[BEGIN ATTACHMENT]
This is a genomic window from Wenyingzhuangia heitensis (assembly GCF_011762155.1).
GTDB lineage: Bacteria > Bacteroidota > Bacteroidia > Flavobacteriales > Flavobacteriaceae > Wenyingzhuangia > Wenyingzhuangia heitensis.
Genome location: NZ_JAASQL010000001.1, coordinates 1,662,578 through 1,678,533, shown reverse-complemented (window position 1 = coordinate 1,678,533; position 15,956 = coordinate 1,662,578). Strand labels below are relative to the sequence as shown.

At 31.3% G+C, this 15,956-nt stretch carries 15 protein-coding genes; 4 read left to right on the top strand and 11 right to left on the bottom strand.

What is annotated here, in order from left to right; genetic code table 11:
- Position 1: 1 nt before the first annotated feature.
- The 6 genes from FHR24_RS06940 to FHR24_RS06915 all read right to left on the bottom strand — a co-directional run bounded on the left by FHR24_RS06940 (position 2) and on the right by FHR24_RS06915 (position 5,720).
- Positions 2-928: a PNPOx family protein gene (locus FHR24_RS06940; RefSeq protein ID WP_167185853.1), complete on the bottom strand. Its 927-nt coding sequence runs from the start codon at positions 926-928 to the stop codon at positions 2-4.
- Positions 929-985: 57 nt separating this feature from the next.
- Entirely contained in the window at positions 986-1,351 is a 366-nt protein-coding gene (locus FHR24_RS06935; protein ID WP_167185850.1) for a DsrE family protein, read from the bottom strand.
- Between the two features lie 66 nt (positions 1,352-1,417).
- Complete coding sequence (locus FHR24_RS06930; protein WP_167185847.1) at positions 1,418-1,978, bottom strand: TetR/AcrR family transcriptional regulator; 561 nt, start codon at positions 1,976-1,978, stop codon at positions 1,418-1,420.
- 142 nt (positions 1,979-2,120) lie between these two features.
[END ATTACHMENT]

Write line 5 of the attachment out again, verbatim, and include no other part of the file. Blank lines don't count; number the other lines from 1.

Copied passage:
What is annotated here, in order from left to right; genetic code table 11: